However, when the word first came into the language it had little to do with philosophy or politics. The philosophical meaning dates from the 1870s, the political one from later still. Pragmatic came from the Greek verb prattein, to do (as in "don't just stand around, do something"), and pragma was its noun, meaning business. A pragmatikos was a man of action.

The English, being rather more laid-back than the excitable Greeks, viewed pragmatical people with suspicion. (Correct speakers use pragmatical of persons, pragmatic of things.) Early definitions offered by the OED include "meddlesome", "opinionated", "dictatorial" and "conceited". Harold Wilson may have been some of these things some of the time, but by then such meanings had faded. Another definition which crops up occasionally is "dogmatic", which, in modern politics at any rate, makes for a contradiction in terms, since the whole thrust of political pragmatism is towards getting things done, even though the manner of doing them might not be ideologically correct. The truth is that pragmatic is a thoroughly ambivalent word. Much better to avoid it altogether.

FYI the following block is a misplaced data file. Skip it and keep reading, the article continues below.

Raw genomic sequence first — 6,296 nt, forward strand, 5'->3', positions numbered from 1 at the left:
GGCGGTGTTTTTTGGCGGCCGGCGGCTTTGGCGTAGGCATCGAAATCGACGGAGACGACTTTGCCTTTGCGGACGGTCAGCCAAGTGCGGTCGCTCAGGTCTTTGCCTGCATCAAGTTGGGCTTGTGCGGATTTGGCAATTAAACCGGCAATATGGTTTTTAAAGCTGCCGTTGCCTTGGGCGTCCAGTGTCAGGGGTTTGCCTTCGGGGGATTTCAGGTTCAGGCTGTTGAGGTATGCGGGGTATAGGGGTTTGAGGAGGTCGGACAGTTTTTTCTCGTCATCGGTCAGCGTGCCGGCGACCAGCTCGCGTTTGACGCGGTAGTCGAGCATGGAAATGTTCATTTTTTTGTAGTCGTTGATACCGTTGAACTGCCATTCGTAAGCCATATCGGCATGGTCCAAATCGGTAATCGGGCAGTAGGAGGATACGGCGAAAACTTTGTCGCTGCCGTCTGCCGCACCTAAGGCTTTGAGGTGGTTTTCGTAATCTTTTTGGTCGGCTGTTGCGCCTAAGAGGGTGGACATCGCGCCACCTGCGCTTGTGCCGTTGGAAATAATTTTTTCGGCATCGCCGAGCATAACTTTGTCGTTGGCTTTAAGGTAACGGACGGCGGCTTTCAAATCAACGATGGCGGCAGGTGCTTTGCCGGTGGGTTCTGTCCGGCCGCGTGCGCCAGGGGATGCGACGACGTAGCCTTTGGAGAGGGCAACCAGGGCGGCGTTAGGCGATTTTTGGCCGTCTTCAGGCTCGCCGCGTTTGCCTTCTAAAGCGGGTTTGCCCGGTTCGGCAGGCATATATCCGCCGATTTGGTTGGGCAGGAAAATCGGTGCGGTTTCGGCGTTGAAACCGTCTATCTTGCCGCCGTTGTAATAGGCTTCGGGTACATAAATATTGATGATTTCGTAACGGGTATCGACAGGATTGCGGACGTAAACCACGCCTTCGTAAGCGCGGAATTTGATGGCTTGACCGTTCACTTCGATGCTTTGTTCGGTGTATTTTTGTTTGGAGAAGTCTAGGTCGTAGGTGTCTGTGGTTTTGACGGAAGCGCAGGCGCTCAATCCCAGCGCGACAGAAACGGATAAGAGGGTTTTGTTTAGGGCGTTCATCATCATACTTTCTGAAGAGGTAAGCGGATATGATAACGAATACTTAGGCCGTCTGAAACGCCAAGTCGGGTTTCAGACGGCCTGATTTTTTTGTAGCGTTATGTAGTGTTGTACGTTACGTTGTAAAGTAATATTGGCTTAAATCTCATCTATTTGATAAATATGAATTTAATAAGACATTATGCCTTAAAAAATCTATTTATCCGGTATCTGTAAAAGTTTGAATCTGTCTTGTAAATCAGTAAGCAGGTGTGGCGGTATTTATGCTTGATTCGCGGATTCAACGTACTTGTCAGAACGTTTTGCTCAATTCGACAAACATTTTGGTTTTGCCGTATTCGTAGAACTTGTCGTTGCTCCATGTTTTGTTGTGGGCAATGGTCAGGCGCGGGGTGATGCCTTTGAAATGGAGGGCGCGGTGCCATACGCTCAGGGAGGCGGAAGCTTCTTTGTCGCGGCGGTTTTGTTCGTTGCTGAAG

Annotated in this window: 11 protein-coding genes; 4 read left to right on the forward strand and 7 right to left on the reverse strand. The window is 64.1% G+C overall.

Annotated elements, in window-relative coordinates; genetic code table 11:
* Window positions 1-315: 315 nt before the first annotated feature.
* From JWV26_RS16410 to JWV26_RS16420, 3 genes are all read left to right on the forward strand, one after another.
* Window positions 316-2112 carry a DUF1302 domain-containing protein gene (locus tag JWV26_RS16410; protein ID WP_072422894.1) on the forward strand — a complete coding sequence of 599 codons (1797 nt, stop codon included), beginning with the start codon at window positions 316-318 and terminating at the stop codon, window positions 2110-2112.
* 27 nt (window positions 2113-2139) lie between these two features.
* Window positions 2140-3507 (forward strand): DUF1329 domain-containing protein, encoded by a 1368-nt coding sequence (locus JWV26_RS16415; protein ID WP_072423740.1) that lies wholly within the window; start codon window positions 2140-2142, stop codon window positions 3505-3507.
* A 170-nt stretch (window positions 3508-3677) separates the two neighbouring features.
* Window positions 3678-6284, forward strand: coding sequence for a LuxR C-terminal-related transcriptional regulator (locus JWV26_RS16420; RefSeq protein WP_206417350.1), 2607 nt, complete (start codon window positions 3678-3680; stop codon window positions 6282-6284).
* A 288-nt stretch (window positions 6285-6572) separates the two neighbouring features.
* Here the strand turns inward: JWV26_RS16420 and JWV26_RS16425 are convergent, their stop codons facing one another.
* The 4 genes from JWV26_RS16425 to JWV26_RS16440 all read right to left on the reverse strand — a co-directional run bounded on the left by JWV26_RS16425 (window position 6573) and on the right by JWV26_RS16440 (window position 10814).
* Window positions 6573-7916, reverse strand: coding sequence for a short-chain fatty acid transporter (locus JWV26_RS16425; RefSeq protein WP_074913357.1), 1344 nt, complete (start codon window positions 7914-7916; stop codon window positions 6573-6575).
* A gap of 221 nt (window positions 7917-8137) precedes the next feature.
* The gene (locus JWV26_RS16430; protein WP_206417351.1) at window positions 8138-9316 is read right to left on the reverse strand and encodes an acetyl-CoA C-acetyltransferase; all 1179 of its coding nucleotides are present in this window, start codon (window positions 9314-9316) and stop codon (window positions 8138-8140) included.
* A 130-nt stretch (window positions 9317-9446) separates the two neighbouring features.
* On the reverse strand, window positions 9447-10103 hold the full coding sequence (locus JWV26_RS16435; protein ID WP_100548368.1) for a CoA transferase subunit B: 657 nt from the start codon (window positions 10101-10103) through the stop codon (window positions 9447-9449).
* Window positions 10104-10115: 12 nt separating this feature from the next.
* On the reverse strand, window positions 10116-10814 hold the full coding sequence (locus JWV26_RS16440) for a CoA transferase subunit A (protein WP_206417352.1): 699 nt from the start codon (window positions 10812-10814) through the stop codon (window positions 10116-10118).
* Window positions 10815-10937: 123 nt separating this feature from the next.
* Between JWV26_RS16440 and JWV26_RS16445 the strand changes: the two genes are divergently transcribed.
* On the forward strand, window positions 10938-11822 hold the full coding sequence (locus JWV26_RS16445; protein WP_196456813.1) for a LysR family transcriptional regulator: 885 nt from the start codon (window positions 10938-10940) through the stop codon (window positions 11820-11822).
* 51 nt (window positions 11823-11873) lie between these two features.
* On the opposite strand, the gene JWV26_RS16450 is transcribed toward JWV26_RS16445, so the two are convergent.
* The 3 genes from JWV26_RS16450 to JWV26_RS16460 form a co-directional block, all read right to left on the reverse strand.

React Now

Latest stories from i100
Have you tried new the Independent Digital Edition apps?
iJobs Job Widget
iJobs General

Ashdown Group: Marketing & Sales Manager

£40000 per annum: Ashdown Group: A reputable organisation within the leisure i...

Tradewind Recruitment: Science Teacher

£90 - £140 per day: Tradewind Recruitment: I am currently working in partnersh...

Recruitment Genius: Doctors - Dubai - High "Tax Free" Earnings

£96000 - £200000 per annum: Recruitment Genius: Looking for a better earning p...

Recruitment Genius: PHP Developer

£32000 - £36000 per annum: Recruitment Genius: A rapidly expanding company in ...

Day In a Page

Read Next
British Prime Minister Tony Blair (L) pictured shaking hands with Libyan leader Colonel Moamer Kadhafi on 25 March 2004.